Uncovering the Elements of Value in Commercial Insurance - Bain & Company

Bain uses cookies to improve functionality and performance of this site. More information can be found in our Privacy Policy. By continuing to browse this site, you consent to the use of cookies.

Brief

Uncovering the Elements of Value in Commercial Insurance

How can commercial insurers deliver more value to their customers, and thereby earn greater loyalty?

The question is devilishly complex. For one thing, insurance carriers often have distant relationships and little contact with their business customers, especially when customers work through brokers. Even when carriers do have regular contact, many do not know exactly what their customers value or where they should be steering investments to improve their value proposition. The products and services offered by most carriers thus remain fairly undifferentiated in customers’ eyes, and the companies suffer from relatively low levels of customer advocacy.

But the battle to differentiate and earn customers’ advocacy can be won. The battleground has shifted away from specific features and pricing of policies to elements at the relationship level, like being easy to do business with. Mastering the intangibles of the customer’s overall insurance experience is much harder than, say, making a policy cheaper, but creating a better experience will slow the process of commoditization. And some companies have begun to apply a scientific lens to aspects of the value proposition that previously were difficult to quantify.

Bain & Company has identified 40 “elements of value” in business-to-business (B2B) markets—fundamental attributes of a company’s offering in their most essential and discrete forms—that lift value propositions above commodity status and benefit customers in particular ways. Value as we define it addresses several categories of customers’ priorities. At the base of the pyramid, a company must offer the table stakes of meeting specifications, at an acceptable price with regulatory compliance and ethical standards—no surprises there. Beyond table stakes, we group the first level of elements as functional, such as scalability or cost reduction.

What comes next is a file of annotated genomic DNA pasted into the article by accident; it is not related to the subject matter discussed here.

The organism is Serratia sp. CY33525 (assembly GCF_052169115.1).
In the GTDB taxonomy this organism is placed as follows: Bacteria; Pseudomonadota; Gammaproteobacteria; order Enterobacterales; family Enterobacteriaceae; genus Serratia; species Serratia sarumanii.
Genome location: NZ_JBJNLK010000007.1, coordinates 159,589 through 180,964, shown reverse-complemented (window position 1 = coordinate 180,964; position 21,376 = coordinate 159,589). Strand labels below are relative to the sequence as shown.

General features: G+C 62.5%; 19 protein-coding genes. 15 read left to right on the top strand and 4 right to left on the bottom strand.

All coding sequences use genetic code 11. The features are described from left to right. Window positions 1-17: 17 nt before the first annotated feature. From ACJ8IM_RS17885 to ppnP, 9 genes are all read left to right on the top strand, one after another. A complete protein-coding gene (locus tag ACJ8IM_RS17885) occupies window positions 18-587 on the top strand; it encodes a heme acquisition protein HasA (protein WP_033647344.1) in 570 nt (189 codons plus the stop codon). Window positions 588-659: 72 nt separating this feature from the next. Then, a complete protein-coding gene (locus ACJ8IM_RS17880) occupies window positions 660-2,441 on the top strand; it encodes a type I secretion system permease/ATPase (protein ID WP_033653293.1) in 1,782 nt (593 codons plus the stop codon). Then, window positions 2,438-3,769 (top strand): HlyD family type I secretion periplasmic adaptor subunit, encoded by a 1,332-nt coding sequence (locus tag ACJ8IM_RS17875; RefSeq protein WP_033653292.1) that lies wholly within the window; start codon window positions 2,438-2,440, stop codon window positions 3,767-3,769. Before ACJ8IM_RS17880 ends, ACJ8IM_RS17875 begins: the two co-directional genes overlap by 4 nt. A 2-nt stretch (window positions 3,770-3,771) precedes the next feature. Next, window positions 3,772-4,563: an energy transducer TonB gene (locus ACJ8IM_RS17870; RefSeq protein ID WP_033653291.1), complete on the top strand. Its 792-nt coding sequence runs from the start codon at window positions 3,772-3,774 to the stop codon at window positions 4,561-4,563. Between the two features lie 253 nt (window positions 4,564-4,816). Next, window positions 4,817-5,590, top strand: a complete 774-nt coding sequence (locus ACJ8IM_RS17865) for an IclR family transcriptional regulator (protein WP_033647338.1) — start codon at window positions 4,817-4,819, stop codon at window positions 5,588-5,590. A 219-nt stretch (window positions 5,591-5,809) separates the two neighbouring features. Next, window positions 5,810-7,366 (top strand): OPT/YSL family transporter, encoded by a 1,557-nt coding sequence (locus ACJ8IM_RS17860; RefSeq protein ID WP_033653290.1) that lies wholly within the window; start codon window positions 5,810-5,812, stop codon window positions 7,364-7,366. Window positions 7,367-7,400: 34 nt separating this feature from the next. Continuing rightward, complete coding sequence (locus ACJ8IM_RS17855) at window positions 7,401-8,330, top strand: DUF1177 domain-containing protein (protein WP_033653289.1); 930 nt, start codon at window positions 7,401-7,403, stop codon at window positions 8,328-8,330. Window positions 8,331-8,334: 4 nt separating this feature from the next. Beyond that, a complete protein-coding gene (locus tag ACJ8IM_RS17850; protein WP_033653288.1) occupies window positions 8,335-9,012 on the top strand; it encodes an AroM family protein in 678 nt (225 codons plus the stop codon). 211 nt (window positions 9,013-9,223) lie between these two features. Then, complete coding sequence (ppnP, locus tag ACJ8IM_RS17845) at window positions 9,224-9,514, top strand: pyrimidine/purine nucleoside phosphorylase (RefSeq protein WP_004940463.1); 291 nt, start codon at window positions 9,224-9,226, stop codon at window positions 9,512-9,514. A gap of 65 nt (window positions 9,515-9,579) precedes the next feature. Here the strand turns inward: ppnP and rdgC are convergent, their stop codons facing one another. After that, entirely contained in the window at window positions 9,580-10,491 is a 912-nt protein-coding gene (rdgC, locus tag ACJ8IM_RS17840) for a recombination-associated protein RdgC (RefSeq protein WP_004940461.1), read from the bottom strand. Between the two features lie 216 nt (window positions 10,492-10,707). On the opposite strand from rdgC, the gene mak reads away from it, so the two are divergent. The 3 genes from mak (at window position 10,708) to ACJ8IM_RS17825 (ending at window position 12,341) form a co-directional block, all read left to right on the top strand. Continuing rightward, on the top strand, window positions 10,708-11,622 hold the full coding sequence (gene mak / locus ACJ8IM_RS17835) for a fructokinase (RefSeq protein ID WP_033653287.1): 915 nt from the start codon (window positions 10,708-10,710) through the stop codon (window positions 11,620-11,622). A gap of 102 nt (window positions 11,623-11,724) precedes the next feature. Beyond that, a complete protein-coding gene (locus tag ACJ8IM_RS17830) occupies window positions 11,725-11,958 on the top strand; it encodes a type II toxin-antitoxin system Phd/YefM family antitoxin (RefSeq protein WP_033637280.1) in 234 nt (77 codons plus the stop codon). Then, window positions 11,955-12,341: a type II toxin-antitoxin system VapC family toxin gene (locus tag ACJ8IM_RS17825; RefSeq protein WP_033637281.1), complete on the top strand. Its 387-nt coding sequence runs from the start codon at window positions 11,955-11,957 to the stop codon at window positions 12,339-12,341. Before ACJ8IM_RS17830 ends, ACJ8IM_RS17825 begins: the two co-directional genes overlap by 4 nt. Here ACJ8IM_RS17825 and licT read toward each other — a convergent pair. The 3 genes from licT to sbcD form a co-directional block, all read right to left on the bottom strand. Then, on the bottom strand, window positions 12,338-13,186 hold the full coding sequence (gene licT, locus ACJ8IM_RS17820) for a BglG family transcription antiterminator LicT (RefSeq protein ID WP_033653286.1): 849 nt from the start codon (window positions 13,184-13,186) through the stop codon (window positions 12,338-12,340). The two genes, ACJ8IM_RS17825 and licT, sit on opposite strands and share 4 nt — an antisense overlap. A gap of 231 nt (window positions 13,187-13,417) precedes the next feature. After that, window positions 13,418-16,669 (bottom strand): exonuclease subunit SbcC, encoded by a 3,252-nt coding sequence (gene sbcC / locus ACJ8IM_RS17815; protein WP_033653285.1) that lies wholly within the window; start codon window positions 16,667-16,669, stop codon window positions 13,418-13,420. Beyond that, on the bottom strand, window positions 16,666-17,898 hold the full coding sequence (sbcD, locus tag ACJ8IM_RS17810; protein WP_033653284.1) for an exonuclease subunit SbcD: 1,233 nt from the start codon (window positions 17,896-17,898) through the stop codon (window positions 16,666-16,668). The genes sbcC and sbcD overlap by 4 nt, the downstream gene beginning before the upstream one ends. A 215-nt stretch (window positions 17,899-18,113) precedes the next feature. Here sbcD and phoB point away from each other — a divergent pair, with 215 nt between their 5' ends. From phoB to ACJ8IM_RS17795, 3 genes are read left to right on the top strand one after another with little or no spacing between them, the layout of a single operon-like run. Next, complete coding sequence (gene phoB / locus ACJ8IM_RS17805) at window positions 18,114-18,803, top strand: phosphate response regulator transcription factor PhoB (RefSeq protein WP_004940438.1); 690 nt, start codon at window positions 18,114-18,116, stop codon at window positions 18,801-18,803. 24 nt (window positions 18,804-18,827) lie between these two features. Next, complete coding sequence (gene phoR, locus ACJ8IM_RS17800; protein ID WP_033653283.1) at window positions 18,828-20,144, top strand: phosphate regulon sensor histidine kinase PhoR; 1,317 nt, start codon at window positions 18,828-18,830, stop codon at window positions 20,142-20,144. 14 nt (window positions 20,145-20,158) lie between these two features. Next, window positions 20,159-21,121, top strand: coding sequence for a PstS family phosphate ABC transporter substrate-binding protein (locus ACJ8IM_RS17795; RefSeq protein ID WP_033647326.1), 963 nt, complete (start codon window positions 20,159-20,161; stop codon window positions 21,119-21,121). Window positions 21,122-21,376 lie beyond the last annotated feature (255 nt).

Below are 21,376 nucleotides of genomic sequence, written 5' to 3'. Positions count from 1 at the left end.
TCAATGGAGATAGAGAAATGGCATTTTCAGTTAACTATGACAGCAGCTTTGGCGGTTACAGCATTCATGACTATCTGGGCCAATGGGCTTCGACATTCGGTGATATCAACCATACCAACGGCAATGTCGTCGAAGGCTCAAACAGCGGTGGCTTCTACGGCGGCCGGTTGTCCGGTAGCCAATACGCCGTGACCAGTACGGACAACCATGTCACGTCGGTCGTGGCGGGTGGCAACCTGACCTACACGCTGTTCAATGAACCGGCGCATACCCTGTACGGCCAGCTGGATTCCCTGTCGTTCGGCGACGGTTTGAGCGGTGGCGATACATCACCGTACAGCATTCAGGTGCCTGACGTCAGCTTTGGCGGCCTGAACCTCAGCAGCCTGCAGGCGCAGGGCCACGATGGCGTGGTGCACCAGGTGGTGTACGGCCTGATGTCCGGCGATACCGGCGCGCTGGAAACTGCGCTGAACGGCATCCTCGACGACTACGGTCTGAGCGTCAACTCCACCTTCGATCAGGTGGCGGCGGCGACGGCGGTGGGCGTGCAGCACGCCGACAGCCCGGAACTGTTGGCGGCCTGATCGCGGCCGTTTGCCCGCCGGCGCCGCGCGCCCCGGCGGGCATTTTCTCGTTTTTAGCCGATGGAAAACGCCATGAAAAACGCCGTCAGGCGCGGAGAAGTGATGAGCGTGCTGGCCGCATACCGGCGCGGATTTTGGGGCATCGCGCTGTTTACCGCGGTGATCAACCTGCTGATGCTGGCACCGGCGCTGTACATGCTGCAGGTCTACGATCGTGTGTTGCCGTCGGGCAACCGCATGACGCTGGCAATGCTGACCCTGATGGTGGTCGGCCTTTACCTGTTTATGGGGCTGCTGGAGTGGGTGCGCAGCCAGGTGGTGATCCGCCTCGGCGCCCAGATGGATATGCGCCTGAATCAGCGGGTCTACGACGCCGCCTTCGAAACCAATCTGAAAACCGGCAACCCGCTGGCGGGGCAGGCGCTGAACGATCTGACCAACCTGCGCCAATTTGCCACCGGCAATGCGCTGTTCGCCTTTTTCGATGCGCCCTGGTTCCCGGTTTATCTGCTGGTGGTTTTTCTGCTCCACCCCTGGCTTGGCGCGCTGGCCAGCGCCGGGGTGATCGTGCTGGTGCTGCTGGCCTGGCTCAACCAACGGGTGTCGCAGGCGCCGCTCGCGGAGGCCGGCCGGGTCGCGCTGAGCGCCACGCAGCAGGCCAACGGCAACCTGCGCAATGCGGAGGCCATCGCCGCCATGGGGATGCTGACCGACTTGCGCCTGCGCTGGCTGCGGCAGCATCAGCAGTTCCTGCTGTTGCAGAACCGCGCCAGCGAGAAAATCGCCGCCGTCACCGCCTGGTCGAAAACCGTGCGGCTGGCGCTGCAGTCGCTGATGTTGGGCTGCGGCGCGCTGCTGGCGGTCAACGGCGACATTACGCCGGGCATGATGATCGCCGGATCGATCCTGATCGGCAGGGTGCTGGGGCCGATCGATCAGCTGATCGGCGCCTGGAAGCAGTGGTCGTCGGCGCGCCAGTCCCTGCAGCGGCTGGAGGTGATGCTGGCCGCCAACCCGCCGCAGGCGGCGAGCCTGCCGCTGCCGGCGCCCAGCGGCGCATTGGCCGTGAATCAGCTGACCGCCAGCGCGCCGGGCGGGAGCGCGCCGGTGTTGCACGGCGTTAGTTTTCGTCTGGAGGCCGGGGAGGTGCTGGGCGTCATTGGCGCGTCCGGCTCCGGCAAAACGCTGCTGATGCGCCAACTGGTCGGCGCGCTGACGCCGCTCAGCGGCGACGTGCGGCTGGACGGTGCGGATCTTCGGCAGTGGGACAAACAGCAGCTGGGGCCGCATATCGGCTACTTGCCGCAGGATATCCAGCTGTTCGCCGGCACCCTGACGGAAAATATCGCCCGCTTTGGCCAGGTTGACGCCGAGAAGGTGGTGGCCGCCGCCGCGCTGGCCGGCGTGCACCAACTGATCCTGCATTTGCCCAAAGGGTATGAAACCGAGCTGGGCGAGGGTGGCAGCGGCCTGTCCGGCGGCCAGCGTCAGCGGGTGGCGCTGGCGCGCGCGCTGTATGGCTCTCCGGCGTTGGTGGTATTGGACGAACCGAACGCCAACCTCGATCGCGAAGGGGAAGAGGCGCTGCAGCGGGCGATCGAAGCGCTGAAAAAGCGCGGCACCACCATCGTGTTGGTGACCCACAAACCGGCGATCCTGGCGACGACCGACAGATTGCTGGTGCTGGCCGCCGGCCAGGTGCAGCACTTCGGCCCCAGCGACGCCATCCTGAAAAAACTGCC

Infographic: The B2B Elements of Value

Insurance-elements-infographic

Click to enlarge

At the next layer, we encounter the first set of more subjective elements, those that make it easier to do business by raising productivity (time savings, decreased hassles) or by nurturing a beneficial relationship between the parties involved (responsiveness, expertise). Moving up the pyramid, the elements address more individual priorities, whether they are personal (reduced anxiety, design and aesthetics) or career-related (reputational assurance). At the top of the pyramid are the inspirational elements vision, hope and social responsibility.

As described in a recent Harvard Business Review article, we derived these Elements of Value from scores of quantitative and qualitative customer studies for clients over three decades. Our model traces its conceptual roots to the psychologist Abraham Maslow’s “hierarchy of needs,” first published in 1943. Then a faculty member at Brooklyn College, Maslow argued that human actions are motivated by an innate desire to fulfill needs ranging from the very basic (security, warmth, food and rest) to the complex (self-esteem and altruism). Almost all marketers today are familiar with Maslow’s hierarchy. The Elements of Value approach extends his insights by focusing on people in their corporate roles—describing their behavior around buying and using business products and services.